Pumping Systems



...an oversized pump will tend to operate on the right hand side of the performance curve at lower efficiencies and with a higher NPSH required. Cost per cubic meter of liquid pumped (specific energy) and, in all likelihood,  pump maintenance costs will increase significantly and plant reliability will decrease.


How many pumping systems are designed on a single duty point? If many of the authoritative statistics that come out of the market are to be believed, a lot. One figure bandied about is that more than half of the pumps in Europe are too big for the application! This in a so called first world environment. What would it be in the less developed countries? It can only be speculated that it is considerably worse. How does this happen and where does it start?

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Experience in the pump manufacturing and marketing sector saw many clients phone up and ask for a pump set to do nice round duty points such as 30l/s against a Total Dynamic Head of 50m. Without getting too smart for one's own good, the question that begs answering is why not 31,6l/s at a TDH of 49,2m. Possibly the answer lies in rounding up or down coupled with allowances made for future expansion, inexperience of junior engineers or differing views as to what the real duty is. One instance of total overshoot in sizing was a platinum mine that doubled the duty point of their slurry circuit pumps as it was planned to double production after 5 years. The result was 3 x 300kW pumps in series doing the work of 3 x 110kW pumpsets. A Life Cycle Cost exercise showed a payback period of less than a year if the larger pumps were replaced with the smaller units. To rub salt in the wound, the worldwide economic meltdown occurred exactly on the (five year) date set for the doubling of production just in time for a massive slump in demand for platinum. 5 years of inflated energy consumption, poor power factors and sky high maintenance for no gain!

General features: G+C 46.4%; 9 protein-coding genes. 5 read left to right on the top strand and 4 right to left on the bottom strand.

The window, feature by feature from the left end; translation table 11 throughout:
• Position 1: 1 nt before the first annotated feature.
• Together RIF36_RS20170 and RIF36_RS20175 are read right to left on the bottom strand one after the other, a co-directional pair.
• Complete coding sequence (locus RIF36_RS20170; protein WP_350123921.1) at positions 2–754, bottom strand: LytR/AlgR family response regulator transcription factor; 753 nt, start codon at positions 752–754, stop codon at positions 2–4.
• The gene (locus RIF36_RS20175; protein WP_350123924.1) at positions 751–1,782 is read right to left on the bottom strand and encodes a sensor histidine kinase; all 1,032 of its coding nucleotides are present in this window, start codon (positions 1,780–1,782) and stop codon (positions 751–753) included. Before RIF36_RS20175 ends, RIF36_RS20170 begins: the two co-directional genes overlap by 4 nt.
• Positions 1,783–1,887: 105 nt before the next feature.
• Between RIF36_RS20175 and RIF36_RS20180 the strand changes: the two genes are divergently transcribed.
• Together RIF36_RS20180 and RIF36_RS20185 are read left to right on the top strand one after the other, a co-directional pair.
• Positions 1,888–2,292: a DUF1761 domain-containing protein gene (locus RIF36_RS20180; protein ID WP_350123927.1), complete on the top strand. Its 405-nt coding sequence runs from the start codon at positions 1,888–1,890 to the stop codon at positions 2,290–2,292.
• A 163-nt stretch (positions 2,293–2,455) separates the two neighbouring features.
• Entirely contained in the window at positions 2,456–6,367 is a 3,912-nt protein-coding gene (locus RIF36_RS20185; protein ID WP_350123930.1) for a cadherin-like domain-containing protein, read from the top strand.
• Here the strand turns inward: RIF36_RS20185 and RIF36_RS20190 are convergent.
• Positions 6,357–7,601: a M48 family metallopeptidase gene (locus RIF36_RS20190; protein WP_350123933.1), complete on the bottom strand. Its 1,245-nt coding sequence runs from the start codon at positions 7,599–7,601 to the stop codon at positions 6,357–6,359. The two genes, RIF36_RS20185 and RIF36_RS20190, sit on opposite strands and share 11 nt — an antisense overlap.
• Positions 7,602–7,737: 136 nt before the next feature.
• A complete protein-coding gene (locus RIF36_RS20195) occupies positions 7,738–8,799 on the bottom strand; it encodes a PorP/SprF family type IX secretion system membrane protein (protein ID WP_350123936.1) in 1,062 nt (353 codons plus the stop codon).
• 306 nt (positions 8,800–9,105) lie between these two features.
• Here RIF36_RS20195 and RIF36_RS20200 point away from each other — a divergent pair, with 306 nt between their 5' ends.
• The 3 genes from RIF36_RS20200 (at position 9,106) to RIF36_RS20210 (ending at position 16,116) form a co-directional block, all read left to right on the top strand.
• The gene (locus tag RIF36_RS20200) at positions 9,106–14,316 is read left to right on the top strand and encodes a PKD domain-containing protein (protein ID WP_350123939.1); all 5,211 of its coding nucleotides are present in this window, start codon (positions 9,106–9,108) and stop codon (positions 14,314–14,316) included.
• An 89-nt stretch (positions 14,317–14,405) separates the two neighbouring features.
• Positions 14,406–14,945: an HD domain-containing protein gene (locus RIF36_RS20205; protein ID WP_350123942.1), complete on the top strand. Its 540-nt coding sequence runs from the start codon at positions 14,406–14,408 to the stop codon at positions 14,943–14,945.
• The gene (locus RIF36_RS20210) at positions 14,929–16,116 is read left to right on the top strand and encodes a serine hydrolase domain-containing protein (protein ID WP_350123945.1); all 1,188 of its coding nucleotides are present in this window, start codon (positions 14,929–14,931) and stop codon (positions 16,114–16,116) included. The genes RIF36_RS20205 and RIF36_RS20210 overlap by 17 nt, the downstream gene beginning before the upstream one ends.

What are the lessons from this and too many other case studies? Simply put, life is all about variations and it is how these variations are handled that is the key to squeezing costs down as far as they can possibly go. Pump selections are about a range of duty points. These duty points start from a maximum and progress to a minimum. The trick is to bracket the Best Efficiency Point, or BEP with these two points.

More about all this later.